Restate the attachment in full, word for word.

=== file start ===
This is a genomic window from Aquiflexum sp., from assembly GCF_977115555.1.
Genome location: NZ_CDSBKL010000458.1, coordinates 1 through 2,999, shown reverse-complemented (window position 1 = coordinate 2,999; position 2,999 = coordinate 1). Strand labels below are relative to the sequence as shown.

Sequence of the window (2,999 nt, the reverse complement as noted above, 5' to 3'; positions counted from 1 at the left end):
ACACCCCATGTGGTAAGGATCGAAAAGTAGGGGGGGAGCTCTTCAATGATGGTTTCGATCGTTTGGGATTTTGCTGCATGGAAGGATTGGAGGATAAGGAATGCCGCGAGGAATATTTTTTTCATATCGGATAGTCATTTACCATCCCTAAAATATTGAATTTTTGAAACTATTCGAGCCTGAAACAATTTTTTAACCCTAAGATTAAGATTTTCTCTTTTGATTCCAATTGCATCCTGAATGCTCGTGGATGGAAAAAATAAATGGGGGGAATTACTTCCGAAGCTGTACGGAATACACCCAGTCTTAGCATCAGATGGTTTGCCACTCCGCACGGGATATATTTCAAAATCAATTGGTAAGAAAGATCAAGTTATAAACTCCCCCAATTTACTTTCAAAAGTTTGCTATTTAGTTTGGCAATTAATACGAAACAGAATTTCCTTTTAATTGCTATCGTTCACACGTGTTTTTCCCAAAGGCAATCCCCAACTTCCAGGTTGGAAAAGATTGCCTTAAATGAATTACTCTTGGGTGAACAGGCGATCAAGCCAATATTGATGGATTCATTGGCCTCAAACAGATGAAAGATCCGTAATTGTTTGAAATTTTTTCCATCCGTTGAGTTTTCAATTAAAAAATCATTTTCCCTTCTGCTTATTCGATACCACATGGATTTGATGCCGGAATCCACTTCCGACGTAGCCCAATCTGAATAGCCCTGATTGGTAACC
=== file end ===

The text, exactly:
This is a genomic window from Aquiflexum sp., from assembly GCF_977115555.1.
Genome location: NZ_CDSBKL010000458.1, coordinates 1 through 2,999, shown reverse-complemented (window position 1 = coordinate 2,999; position 2,999 = coordinate 1). Strand labels below are relative to the sequence as shown.

Sequence of the window (2,999 nt, the reverse complement as noted above, 5' to 3'; positions counted from 1 at the left end):
ACACCCCATGTGGTAAGGATCGAAAAGTAGGGGGGGAGCTCTTCAATGATGGTTTCGATCGTTTGGGATTTTGCTGCATGGAAGGATTGGAGGATAAGGAATGCCGCGAGGAATATTTTTTTCATATCGGATAGTCATTTACCATCCCTAAAATATTGAATTTTTGAAACTATTCGAGCCTGAAACAATTTTTTAACCCTAAGATTAAGATTTTCTCTTTTGATTCCAATTGCATCCTGAATGCTCGTGGATGGAAAAAATAAATGGGGGGAATTACTTCCGAAGCTGTACGGAATACACCCAGTCTTAGCATCAGATGGTTTGCCACTCCGCACGGGATATATTTCAAAATCAATTGGTAAGAAAGATCAAGTTATAAACTCCCCCAATTTACTTTCAAAAGTTTGCTATTTAGTTTGGCAATTAATACGAAACAGAATTTCCTTTTAATTGCTATCGTTCACACGTGTTTTTCCCAAAGGCAATCCCCAACTTCCAGGTTGGAAAAGATTGCCTTAAATGAATTACTCTTGGGTGAACAGGCGATCAAGCCAATATTGATGGATTCATTGGCCTCAAACAGATGAAAGATCCGTAATTGTTTGAAATTTTTTCCATCCGTTGAGTTTTCAATTAAAAAATCATTTTCCCTTCTGCTTATTCGATACCACATGGATTTGATGCCGGAATCCACTTCCGACGTAGCCCAATCTGAATAGCCCTGATTGGTAACC